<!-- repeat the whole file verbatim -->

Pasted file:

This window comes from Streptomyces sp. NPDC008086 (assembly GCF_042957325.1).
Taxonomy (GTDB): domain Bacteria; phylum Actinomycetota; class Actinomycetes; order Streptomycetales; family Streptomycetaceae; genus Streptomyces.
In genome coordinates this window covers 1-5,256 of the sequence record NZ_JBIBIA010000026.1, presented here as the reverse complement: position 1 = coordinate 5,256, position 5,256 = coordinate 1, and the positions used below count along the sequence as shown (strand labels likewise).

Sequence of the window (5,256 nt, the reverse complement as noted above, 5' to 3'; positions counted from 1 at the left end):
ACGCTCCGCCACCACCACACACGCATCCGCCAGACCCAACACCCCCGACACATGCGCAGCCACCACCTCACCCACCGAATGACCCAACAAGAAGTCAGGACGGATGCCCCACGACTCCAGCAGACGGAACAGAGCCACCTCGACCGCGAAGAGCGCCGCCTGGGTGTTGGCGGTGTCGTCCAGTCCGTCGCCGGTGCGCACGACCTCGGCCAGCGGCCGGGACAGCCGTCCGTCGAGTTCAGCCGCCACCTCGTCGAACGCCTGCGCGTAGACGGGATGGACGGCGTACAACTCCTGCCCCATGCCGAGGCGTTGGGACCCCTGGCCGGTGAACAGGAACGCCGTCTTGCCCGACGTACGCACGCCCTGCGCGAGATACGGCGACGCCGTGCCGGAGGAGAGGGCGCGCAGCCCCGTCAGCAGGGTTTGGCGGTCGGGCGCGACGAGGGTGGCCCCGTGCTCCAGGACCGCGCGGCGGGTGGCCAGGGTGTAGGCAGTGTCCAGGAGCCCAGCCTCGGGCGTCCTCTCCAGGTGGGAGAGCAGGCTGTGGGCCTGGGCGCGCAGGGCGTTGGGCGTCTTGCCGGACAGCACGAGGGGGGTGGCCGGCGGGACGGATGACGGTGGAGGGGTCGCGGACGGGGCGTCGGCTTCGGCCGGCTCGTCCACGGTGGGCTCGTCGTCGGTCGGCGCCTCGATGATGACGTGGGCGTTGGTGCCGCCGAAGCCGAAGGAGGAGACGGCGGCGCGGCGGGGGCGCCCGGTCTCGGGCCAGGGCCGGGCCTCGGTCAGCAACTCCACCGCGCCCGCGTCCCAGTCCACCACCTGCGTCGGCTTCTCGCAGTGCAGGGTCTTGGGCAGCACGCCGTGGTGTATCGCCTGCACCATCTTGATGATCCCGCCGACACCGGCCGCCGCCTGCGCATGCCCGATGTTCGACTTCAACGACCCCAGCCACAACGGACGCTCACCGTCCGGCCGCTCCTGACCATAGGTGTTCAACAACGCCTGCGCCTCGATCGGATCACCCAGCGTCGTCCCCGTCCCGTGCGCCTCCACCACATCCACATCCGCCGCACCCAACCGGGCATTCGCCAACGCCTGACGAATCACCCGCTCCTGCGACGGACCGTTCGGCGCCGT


This window comes from Streptomyces sp. NPDC008086 (assembly GCF_042957325.1).
Taxonomy (GTDB): domain Bacteria; phylum Actinomycetota; class Actinomycetes; order Streptomycetales; family Streptomycetaceae; genus Streptomyces.
In genome coordinates this window covers 1-5,256 of the sequence record NZ_JBIBIA010000026.1, presented here as the reverse complement: position 1 = coordinate 5,256, position 5,256 = coordinate 1, and the positions used below count along the sequence as shown (strand labels likewise).

Sequence of the window (5,256 nt, the reverse complement as noted above, 5' to 3'; positions counted from 1 at the left end):
ACGCTCCGCCACCACCACACACGCATCCGCCAGACCCAACACCCCCGACACATGCGCAGCCACCACCTCACCCACCGAATGACCCAACAAGAAGTCAGGACGGATGCCCCACGACTCCAGCAGACGGAACAGAGCCACCTCGACCGCGAAGAGCGCCGCCTGGGTGTTGGCGGTGTCGTCCAGTCCGTCGCCGGTGCGCACGACCTCGGCCAGCGGCCGGGACAGCCGTCCGTCGAGTTCAGCCGCCACCTCGTCGAACGCCTGCGCGTAGACGGGATGGACGGCGTACAACTCCTGCCCCATGCCGAGGCGTTGGGACCCCTGGCCGGTGAACAGGAACGCCGTCTTGCCCGACGTACGCACGCCCTGCGCGAGATACGGCGACGCCGTGCCGGAGGAGAGGGCGCGCAGCCCCGTCAGCAGGGTTTGGCGGTCGGGCGCGACGAGGGTGGCCCCGTGCTCCAGGACCGCGCGGCGGGTGGCCAGGGTGTAGGCAGTGTCCAGGAGCCCAGCCTCGGGCGTCCTCTCCAGGTGGGAGAGCAGGCTGTGGGCCTGGGCGCGCAGGGCGTTGGGCGTCTTGCCGGACAGCACGAGGGGGGTGGCCGGCGGGACGGATGACGGTGGAGGGGTCGCGGACGGGGCGTCGGCTTCGGCCGGCTCGTCCACGGTGGGCTCGTCGTCGGTCGGCGCCTCGATGATGACGTGGGCGTTGGTGCCGCCGAAGCCGAAGGAGGAGACGGCGGCGCGGCGGGGGCGCCCGGTCTCGGGCCAGGGCCGGGCCTCGGTCAGCAACTCCACCGCGCCCGCGTCCCAGTCCACCACCTGCGTCGGCTTCTCGCAGTGCAGGGTCTTGGGCAGCACGCCGTGGTGTATCGCCTGCACCATCTTGATGATCCCGCCGACACCGGCCGCCGCCTGCGCATGCCCGATGTTCGACTTCAACGACCCCAGCCACAACGGACGCTCACCGTCCGGCCGCTCCTGACCATAGGTGTTCAACAACGCCTGCGCCTCGATCGGATCACCCAGCGTCGTCCCCGTCCCGTGCGCCTCCACCACATCCACATCCGCCGCACCCAACCGGGCATTCGCCAACGCCTGACGAATCACCCGCTCCTGCGACGGACCGTTCGGCGCCGT